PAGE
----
FANDOM


Country summary

Capital

Yamoussoukro

Borders

Burkina Faso 584 km, Ghana 668 km, Guinea 610 km, Liberia 716 km, Mali 532 km

Government type

republic; multiparty presidential regime established 1960

Population

20,617,068[1]

Population growth

2.133% (2010 est.)[1]

Life expectancy

55.45 years[1]

Unemployment

NA[1]

Index of Economic Freedom

123[2]

Corruption Perceptions Index

154[3]

Doing Business ranking

168[4]


Close ties to France since independence in 1960, the development of cocoa production for export, and foreign investment made Cote d'Ivoire (or "Ivory Coast") one of the most prosperous of the West African states, but did not protect it from political turmoil. In December 1999, a military coup - the first ever in Cote d'Ivoire's history - overthrew the government. Junta leader Robert GUEI blatantly rigged elections held in late 2000 and declared himself the winner. Popular protest forced him to step aside and brought Laurent GBAGBO into power. Ivorian dissidents and disaffected members of the military launched a failed coup attempt in September 2002. Rebel forces claimed the northern half of the country, and in January 2003 were granted ministerial positions in a unity government under the auspices of the Linas-Marcoussis Peace Accord. President GBAGBO and rebel forces resumed implementation of the peace accord in December 2003 after a three-month stalemate, but issues that sparked the civil war, such as land reform and grounds for citizenship, remained unresolved. In March 2007 President GBAGBO and former New Force rebel leader Guillaume SORO signed the Ouagadougou Political Agreement. As a result of the agreement, SORO joined GBAGBO's government as Prime Minister and the two agreed to reunite the country by dismantling the zone of confidence separating North from South, integrate rebel forces into the national armed forces, and hold elections. Disarmament, demobilization, and reintegration of rebel forces have been problematic as rebels seek to enter the armed forces. Citizen identification and voter registration pose election difficulties, and balloting planned for November 2009 was postponed with no future date set. Several thousand UN troops and several hundred French remain in Cote d'Ivoire to help the parties implement their commitments and to support the peace process.[1]

Economical characteristicsEdit

  • Currency: West African CFA franc (ISO code: XOF)
  • This country does not seem to have a central bank.
  • Central bank discount rate: 4.75% (31 December 2008)[1]
  • Commercial banks lending rate: NA%[1]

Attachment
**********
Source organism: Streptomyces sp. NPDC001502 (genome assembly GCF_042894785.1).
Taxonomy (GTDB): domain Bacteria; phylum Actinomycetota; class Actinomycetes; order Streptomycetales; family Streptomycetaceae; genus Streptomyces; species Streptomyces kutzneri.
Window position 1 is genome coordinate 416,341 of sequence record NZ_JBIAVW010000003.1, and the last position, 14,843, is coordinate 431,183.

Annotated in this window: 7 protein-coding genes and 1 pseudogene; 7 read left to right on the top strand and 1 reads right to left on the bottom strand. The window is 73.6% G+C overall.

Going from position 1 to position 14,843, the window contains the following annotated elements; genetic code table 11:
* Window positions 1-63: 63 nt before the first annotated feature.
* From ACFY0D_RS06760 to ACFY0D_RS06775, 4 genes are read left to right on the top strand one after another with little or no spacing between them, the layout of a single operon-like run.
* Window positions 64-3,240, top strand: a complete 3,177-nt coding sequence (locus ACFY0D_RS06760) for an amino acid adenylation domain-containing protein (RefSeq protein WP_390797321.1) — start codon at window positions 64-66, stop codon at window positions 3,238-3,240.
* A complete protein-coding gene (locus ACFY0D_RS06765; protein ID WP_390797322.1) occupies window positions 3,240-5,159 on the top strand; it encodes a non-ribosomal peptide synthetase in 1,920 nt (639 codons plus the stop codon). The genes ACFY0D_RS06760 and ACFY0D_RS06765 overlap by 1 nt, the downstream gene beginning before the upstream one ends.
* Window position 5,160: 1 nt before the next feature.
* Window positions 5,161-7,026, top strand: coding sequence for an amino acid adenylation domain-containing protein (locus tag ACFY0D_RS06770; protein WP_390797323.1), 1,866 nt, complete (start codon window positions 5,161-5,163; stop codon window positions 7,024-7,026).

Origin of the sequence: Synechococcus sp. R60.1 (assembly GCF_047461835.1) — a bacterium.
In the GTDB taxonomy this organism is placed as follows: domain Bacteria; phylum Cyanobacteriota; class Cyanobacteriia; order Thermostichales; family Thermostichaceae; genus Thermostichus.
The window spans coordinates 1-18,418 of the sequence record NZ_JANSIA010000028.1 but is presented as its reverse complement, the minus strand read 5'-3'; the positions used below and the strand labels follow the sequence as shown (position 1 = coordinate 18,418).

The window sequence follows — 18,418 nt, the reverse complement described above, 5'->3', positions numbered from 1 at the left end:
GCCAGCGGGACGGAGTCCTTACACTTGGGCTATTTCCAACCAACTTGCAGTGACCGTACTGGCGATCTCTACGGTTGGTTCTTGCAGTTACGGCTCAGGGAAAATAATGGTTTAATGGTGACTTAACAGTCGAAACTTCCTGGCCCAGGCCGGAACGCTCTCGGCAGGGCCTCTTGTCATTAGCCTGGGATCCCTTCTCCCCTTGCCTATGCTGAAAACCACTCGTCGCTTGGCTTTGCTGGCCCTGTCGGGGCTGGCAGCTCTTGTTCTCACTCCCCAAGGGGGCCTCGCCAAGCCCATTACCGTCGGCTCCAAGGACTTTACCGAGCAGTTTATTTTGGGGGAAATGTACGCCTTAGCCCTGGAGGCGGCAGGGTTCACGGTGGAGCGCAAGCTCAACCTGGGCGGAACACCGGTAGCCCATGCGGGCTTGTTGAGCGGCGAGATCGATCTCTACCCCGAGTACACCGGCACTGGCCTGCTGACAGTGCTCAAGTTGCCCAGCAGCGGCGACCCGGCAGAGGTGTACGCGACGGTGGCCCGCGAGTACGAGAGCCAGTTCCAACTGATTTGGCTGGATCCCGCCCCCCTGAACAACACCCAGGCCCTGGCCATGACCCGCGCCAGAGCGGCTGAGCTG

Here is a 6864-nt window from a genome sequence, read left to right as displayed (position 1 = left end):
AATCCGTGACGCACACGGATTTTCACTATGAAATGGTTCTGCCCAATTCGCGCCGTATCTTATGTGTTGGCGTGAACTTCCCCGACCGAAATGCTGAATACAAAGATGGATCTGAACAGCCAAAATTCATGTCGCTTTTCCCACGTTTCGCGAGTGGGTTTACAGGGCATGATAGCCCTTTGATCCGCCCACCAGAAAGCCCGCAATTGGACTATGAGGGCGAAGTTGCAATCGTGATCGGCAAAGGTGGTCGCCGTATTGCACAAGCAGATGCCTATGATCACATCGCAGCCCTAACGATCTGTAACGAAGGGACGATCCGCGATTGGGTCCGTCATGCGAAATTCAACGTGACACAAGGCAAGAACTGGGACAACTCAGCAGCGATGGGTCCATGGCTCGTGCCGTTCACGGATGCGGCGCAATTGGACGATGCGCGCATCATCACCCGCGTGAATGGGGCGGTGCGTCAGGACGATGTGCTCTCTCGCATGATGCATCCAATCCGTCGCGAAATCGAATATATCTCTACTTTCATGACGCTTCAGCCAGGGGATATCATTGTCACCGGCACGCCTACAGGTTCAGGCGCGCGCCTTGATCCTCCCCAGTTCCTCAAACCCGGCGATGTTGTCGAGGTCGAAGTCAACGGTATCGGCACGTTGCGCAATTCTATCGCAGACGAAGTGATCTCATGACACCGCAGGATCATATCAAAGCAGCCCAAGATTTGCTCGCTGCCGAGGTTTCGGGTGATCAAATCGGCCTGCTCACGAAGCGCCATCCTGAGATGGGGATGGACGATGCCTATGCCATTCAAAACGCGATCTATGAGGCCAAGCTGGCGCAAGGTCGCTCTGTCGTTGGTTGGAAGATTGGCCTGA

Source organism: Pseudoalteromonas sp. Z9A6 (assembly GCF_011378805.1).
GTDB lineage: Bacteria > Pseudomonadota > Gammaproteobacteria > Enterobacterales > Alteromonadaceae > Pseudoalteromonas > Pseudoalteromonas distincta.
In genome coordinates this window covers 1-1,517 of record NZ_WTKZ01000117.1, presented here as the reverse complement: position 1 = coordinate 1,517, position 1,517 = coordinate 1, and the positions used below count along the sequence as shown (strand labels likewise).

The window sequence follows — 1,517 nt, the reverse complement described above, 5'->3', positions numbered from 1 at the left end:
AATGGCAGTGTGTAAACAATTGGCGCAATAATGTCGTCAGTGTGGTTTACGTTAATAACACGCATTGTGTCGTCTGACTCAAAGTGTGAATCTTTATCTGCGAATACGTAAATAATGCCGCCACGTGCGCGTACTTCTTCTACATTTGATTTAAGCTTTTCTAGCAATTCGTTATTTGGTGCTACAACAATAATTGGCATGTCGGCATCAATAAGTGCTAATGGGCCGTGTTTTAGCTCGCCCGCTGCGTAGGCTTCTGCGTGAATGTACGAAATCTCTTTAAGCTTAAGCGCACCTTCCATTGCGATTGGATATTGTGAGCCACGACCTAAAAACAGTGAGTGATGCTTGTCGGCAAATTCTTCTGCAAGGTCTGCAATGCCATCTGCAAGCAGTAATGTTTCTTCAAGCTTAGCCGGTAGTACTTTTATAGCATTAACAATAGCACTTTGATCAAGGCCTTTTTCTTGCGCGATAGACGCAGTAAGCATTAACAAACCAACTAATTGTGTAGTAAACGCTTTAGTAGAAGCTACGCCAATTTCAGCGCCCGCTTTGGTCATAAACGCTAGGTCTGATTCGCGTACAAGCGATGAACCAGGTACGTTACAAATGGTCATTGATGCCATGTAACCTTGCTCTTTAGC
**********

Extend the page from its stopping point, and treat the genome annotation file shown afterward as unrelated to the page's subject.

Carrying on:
• Stock of money (M1): $4.242 billion (31 December 2008)[1]
  • Quasi money (with M1 makes M2): $2.117 billion (31 December 2008)[1]


StatisticsEdit

Statistic / Year 1999 2000 2001 2002 2003 2004 2005 2006 2007 2008
GDP (million USD)[5] 12 556 10 417 10 545 11 487 13 737 15 481 16 363 17 367 19 796 23 414
Govt. debt (% of GDP)[6] 93.726 96.369
Govt. revenue (% of GDP)[7] 16.933 17.590 12.051 17.625 19.157 18.853
Govt. expenses (% of GDP)[8] 17.364 17.022 16.888 16.228 17.565 17.926
Debt to revenue (years) 5.535 5.479

ReferencesEdit

Note: statistical data was rounded. Different sources may use different methodologies for their estimates. Debt to revenue is calculated by dividing the two variables from their original ('unrounded') values. It represents how long it would a government take to repay its entire debt if it used its whole revenue for this purpose.

  1. 1.0 1.1 1.2 1.3 1.4 1.5 1.6 1.7 1.8 CIA - The World Facebook. "Cote d'Ivoire", from The World Facebook. Referenced 2010-10-01.
  2. Heritage Foundation. "Cote d'Ivoire", Economic Freedom Score. A lower ranking is better; but please be careful when comparing between different countries or years. Referenced 2010-10-01.
  3. Transparency International. "Cote d'Ivoire", Corruption Perceptions Index 2009. A lower ranking is better; but please note that the numbers cannot be compared between countries or years due to different methodology. Referenced 2010-10-01.
  4. Doing Business. "Cote d'Ivoire", Doing Business 2010 (part of The World Bank Group). A lower ranking is better; but please be careful when comparing between different countries or years. Referenced 2010-10-01.
  5. World Bank. "Cote d'Ivoire: GDP", from World Bank Data. Referenced 2010-10-01.
  6. World Bank. "Cote d'Ivoire: government debt", from World Bank Data. Referenced 2010-10-01.
  7. World Bank. "Cote d'Ivoire: government revenue", from World Bank Data. Referenced 2010-10-01.
  8. World Bank. "Cote d'Ivoire: government expenses", from World Bank Data. Referenced 2010-10-01.

External linksEdit

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